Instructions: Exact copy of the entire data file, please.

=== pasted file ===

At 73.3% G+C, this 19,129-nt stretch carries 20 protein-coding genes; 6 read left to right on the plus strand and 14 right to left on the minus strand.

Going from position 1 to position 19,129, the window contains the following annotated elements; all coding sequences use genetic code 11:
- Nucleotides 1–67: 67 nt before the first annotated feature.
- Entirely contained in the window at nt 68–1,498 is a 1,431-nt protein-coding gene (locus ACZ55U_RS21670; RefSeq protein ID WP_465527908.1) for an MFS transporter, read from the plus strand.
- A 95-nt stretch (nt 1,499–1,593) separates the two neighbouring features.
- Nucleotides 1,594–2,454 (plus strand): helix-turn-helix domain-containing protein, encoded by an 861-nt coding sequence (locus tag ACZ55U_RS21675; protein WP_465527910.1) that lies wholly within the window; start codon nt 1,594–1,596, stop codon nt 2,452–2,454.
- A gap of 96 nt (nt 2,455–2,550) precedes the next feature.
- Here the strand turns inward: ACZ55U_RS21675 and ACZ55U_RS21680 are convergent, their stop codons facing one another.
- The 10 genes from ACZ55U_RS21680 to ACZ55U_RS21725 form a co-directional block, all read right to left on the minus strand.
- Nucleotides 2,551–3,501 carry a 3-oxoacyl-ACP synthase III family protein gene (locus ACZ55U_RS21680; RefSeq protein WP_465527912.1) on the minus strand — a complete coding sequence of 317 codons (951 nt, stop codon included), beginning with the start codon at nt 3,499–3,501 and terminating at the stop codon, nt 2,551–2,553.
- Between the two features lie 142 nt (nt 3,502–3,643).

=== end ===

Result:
At 73.3% G+C, this 19,129-nt stretch carries 20 protein-coding genes; 6 read left to right on the plus strand and 14 right to left on the minus strand.

Going from position 1 to position 19,129, the window contains the following annotated elements; all coding sequences use genetic code 11:
- Nucleotides 1–67: 67 nt before the first annotated feature.
- Entirely contained in the window at nt 68–1,498 is a 1,431-nt protein-coding gene (locus ACZ55U_RS21670; RefSeq protein ID WP_465527908.1) for an MFS transporter, read from the plus strand.
- A 95-nt stretch (nt 1,499–1,593) separates the two neighbouring features.
- Nucleotides 1,594–2,454 (plus strand): helix-turn-helix domain-containing protein, encoded by an 861-nt coding sequence (locus tag ACZ55U_RS21675; protein WP_465527910.1) that lies wholly within the window; start codon nt 1,594–1,596, stop codon nt 2,452–2,454.
- A gap of 96 nt (nt 2,455–2,550) precedes the next feature.
- Here the strand turns inward: ACZ55U_RS21675 and ACZ55U_RS21680 are convergent, their stop codons facing one another.
- The 10 genes from ACZ55U_RS21680 to ACZ55U_RS21725 form a co-directional block, all read right to left on the minus strand.
- Nucleotides 2,551–3,501 carry a 3-oxoacyl-ACP synthase III family protein gene (locus ACZ55U_RS21680; RefSeq protein WP_465527912.1) on the minus strand — a complete coding sequence of 317 codons (951 nt, stop codon included), beginning with the start codon at nt 3,499–3,501 and terminating at the stop codon, nt 2,551–2,553.
- Between the two features lie 142 nt (nt 3,502–3,643).